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Most people at the annual WWD/DNR CEO Summit focus on immediate, actionable, best-practicey “take-aways,” but that’s not to say there isn’t a little room for some long-term thinking, particularly when cocktails are involved.

This story first appeared in the November 17, 2003 issue of WWD. Subscribe Today.

As this year’s summit theme centered on “Fashioning the Future,” several guests at an opening-night party at the United Nations were asked to gaze into their personal crystal balls to come up with some industry predictions. Given the unexpected nature of recent fashion developments, more than a few were left scratching their heads.

“Let me ask my psychic,” snapped Donna Karan. But taking in the East River views from the U.N. delegates’ dining room, if not the drab decor, she was suddenly inspired: “You know, the route to world peace is to get the fashion designers in here. They get along better than most people in the world.”

Lars Nilsson, the Nina Ricci designer, suggested there is one constantly evolving characteristic customers will be looking for: “Quality.” Beyond that, “it’s hard to say,” he said. “One year you feel color and the next year you feel black and white.”

Most executives on hand tended to maintain a sunny outlook, seeing in recent designer breakups and executive shuffles the early signs of good things on the horizon. Graziano de Boni, president and chief executive officer of Valentino Inc., pointed out that fashion — and fashion news — is reaching the masses these days.

“Fashion is getting more and more deep into society,” he said. “People overall are becoming more aware of fashion, and they want to express themselves as who and what they are. Fashion is no longer an egalitarian thing the same way luxury is becoming more democratic. I’m very happy about what the future looks like, because it’s fun.”

Claudio Del Vecchio, chairman and ceo of Retail Brand Alliance, pointed out that as the general population becomes more aware of fashion, fashion executives should expand their scope, as well.

“We are in a very fast-changing environment, politically and in business,” he said. “We have to be more aware of what’s going on outside of our own world in order to deliver to the customer who also lives in a much bigger world than he used to. We have to understand how the customer is changing, what they are looking for, what they are interested in, how they react to certain facts and events. If we can learn that, we can deliver better service and be more successful. Everything else is logistics.”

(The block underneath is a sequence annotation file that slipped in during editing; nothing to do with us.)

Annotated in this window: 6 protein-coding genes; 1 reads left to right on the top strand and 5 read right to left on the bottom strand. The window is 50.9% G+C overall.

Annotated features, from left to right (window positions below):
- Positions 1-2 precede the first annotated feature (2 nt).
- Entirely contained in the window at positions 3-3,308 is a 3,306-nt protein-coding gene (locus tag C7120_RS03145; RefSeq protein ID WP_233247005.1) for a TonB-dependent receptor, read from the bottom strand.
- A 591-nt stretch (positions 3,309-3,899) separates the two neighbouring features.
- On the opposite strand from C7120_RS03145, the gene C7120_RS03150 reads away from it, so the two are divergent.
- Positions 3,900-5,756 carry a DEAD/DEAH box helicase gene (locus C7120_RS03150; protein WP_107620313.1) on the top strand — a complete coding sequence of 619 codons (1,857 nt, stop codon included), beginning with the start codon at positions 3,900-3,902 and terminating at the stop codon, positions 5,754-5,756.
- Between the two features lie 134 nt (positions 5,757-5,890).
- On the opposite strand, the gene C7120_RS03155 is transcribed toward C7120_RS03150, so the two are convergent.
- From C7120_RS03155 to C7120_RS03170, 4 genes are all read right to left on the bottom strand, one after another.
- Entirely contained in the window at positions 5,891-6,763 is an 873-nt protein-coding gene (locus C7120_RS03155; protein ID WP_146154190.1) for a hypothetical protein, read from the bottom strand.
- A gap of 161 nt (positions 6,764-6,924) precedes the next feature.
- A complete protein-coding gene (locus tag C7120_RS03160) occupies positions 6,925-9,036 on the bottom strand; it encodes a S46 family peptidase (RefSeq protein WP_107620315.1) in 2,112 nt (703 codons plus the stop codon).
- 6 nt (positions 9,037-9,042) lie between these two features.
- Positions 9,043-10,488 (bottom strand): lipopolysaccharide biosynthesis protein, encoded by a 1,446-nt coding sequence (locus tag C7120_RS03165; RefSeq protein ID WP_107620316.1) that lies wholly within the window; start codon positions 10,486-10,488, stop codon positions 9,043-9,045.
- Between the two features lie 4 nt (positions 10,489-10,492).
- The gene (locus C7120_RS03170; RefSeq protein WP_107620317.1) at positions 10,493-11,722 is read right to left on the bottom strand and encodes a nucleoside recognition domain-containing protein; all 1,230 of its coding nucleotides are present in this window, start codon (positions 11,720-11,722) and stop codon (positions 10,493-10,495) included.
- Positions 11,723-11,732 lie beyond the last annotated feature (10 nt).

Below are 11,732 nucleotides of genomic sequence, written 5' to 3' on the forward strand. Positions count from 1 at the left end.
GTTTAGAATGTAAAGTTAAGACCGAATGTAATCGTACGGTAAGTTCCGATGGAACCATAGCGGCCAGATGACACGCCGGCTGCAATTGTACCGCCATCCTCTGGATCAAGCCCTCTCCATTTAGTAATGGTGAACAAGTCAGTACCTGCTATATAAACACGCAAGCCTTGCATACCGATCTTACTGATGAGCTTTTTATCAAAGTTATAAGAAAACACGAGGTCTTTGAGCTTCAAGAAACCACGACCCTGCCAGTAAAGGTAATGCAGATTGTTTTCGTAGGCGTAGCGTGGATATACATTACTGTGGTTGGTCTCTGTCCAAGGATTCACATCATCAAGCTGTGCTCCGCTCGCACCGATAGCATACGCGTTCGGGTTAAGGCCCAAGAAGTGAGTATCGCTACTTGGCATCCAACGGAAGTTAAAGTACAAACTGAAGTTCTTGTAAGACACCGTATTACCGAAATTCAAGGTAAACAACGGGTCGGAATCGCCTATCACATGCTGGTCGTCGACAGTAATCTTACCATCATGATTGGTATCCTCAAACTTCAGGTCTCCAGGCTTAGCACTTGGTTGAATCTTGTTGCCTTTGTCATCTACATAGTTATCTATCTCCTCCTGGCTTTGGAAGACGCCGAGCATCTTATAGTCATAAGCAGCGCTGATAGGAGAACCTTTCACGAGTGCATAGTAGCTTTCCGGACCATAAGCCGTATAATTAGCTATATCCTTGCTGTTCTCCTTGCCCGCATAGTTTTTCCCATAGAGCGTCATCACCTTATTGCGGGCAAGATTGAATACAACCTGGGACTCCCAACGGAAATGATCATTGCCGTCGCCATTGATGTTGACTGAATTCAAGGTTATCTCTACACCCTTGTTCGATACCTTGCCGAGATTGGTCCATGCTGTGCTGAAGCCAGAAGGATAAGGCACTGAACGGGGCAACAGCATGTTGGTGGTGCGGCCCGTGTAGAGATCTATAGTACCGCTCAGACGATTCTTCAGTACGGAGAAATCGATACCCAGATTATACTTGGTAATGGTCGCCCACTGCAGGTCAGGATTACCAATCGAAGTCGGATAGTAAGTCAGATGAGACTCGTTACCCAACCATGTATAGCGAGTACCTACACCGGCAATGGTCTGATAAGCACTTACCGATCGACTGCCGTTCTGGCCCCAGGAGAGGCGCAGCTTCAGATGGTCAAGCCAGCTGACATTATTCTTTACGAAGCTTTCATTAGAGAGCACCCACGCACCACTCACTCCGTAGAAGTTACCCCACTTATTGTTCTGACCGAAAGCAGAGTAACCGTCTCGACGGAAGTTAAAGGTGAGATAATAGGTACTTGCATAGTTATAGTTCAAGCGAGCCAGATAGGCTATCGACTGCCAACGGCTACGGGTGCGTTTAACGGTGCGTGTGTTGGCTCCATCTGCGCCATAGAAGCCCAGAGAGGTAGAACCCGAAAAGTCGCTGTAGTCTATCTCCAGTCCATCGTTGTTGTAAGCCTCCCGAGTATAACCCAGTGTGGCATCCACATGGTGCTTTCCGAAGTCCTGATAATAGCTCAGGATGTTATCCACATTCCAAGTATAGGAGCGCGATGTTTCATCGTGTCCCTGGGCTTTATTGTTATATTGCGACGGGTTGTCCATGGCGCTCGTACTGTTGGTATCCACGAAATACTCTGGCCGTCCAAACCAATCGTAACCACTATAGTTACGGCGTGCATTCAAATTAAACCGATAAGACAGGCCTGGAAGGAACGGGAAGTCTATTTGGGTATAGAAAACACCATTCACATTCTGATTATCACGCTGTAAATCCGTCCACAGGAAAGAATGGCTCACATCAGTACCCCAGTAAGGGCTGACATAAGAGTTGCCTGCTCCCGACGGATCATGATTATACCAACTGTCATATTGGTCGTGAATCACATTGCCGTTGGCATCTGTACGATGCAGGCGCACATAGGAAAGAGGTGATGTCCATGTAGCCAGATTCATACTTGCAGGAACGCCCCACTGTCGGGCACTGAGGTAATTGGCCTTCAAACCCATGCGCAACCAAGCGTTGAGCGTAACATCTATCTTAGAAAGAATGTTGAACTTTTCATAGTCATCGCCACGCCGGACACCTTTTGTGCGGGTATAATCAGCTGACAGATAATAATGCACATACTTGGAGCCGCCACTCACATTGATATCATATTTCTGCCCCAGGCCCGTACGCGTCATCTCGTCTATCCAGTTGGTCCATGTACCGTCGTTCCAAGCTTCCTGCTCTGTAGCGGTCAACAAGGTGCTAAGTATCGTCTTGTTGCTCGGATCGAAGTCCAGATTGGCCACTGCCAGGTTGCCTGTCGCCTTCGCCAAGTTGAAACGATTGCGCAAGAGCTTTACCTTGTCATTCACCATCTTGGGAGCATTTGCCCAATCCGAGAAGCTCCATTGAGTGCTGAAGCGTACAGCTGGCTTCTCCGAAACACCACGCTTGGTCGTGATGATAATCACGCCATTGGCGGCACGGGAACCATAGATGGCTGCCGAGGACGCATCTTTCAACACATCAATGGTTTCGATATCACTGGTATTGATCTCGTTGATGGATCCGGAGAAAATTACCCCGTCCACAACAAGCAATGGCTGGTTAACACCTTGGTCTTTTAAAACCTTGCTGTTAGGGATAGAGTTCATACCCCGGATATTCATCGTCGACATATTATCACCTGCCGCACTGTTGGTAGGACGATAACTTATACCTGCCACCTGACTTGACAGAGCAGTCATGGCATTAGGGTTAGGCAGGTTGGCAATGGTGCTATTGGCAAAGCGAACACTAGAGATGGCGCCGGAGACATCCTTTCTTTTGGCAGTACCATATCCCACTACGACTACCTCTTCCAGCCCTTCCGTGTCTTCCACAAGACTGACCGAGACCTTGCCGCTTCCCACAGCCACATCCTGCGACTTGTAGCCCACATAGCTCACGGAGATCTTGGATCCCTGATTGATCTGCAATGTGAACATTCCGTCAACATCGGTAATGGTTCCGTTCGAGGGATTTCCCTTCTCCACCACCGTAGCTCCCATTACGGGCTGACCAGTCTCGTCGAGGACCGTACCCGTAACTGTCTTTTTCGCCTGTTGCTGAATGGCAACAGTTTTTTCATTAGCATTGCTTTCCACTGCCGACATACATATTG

But logistics and specifics certainly will play a part. Take the outerwear business, where executives are always looking to the outside world for signs of the future, their favorite being snowflakes. “What’s affecting me right now is warm weather,” groused Glenn Palmer, ceo of Amerex Group. “We want the weather to get cold so we can do more business and see retail pick up again. I’m more interested in the weather turning cold than I am in Tom Ford.” And Howard Socol, chairman and ceo of Barneys New York, was frankly a little sick of the outside world and all its rumors, like the one that he was an early contender for the top job at Saks Fifth Avenue. “Don’t believe rumors,” he said. “Don’t believe any rumors. I love Barneys.”

Others had specific fortune cookie warnings for the future, like Marc Bohbot, ceo of Brandevelopment, who said, “You’ve always got to be as good as what they want tomorrow.”

Or Jack Wu, president of Rainforest, who said, “In the mass area you have to continue to send the message to men that they can really dress like a woman.”

What’s that?

“What I’m saying is that they should try to dress and look like their age and situation. If they are in business, they have to be more open. We have to try to educate and send the message to men that they can be more passionate about fashion.”

Jeffrey Bezos, ceo of and one of the summit’s keynote speakers, pointed out that the fashion category is becoming an important area for his Web site. Looking forward to the start of the event, his thoughts seemed applicable to the future of fashion, as well: “I think it’s still the beginning and I think there is a lot of innovation and invention still to come.”

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